August 6, 2021

Special Report: Business of Green: An Energy Supergrid for Europe Faces Big Obstacles

LONDON — Advocates of renewable energy say an electricity supergrid could enhance the clean-power industry by connecting power sources like wind farms in Scotland and solar arrays in Spain or North Africa to the population centers of Europe.

The technical arguments for a significantly expanded and upgraded power network in Europe are clear, they say. Yet the political, regulatory and economic obstacles are formidable.

A supergrid “is absolutely essential” if Europe is to make widespread use of clean power supplies and significantly cut its emissions of atmosphere-warming carbon dioxide, said Doug Parr, chief scientist at the British arm of Greenpeace, the environmental group.

But “it’s not garnering political weight and support,” he said recently by telephone. “Things are proceeding, but they could proceed a little quicker if there was buy-in at a higher level” among the European Union’s institutions in Brussels.

With its windy weather, Britain could be a big beneficiary of better international power connections, eventually exporting energy to Continental Europe, experts in the renewable energy sector say. Supergrid advocates hoped London would be a driving force behind the idea, but they have not seen a significant push from the government of Prime Minister David Cameron, said Ana Aguado, chief executive of Friends of the Supergrid, an advocacy group in Brussels made up of companies that would help build the international network.

Britain is working with countries including France, Germany, Norway and Sweden to negotiate the North Sea Countries Offshore Grid Initiative, a planned network of underwater cables that would connect offshore wind farms and other power sources to nearby countries.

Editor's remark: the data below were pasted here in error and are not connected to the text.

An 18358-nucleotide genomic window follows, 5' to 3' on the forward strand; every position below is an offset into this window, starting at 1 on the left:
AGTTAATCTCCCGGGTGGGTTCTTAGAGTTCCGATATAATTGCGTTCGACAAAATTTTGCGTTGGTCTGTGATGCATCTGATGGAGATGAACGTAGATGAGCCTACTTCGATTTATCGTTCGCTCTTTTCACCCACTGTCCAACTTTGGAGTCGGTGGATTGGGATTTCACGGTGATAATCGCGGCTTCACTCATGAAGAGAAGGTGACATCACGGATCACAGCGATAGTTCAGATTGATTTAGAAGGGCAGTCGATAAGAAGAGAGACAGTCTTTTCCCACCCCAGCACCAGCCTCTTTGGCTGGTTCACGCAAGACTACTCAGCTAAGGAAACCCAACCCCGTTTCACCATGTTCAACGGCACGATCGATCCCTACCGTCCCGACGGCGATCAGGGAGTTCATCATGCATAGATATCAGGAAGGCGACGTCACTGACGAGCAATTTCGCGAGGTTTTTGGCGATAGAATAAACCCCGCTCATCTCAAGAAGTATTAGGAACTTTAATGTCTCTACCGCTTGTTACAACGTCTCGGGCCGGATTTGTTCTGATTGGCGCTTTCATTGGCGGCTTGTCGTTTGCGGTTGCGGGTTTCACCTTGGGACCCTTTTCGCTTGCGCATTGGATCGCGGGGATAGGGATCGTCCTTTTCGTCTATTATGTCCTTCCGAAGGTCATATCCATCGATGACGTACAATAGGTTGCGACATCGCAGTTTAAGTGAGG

The project, likely to take decades, is seen as a potential building block for a broader European grid that could eventually stretch from Ireland to the Baltic states and as far south as North Africa, carrying large power loads on highly efficient direct-current cables.

Some cross-border power connections exist, but many European countries still produce and supply most of their own electricity or have links to just one other country. Experts say a richer cross-border network will reduce power prices for consumers and make supplies more secure by promoting competition and distributing surplus production more efficiently.

Renewable power advocates say improved connections are essential for making sources like wind and solar practical on a large scale. Potential energy-producing areas, like the windy coasts of Scotland and Ireland and the deserts of North Africa, are often far from larger cities with their power-hungry consumers.

Broad networks could also help ease one of renewable energy’s biggest problems: intermittency. When the wind drops in Britain, it may still be strong in Germany, or the sun may be shining in Tunisia. Households drawing power from a grid thousands of miles wide are less likely to be affected by the vagaries of any individual source’s output. That in turn means less need for expensive backup generating capacity from power plants that use natural gas or coal.

The Energy and Climate Change Committee of Britain’s main parliamentary chamber, the House of Commons, said in a report in September that a drastically improved grid would be crucial for the viability of the country’s plans for significant investment in offshore wind power.

For now, Britain “is virtually an energy island,” the report said, adding that the current approach of linking each offshore wind farm directly to land, rather than to a wider network, was costly and inefficient.

But the report listed several caveats about the development of a Europe-wide grid, saying the cost would probably be high and the challenge of coordinating national energy regulations would be daunting.

Tim Yeo, the committee’s Conservative chairman, said by phone recently that better connections would give the British energy industry access to big markets. It would also enable the country to make more use of wind power domestically by ensuring that imported power would be available in calm weather.

But he warned that the decades-long time frame for investing in energy infrastructure inevitably contrasted with the shorter-term focus of politicians.

Because energy is a heavily regulated sector, one of the biggest obstacles to building a supergrid is the long negotiations required to bridge differences among individual countries’ rules.

Budget woes, too, may limit the availability of investment from Brussels and national capitals.

Still, some advocates said poor economic conditions could actually make it easier to raise private financing.

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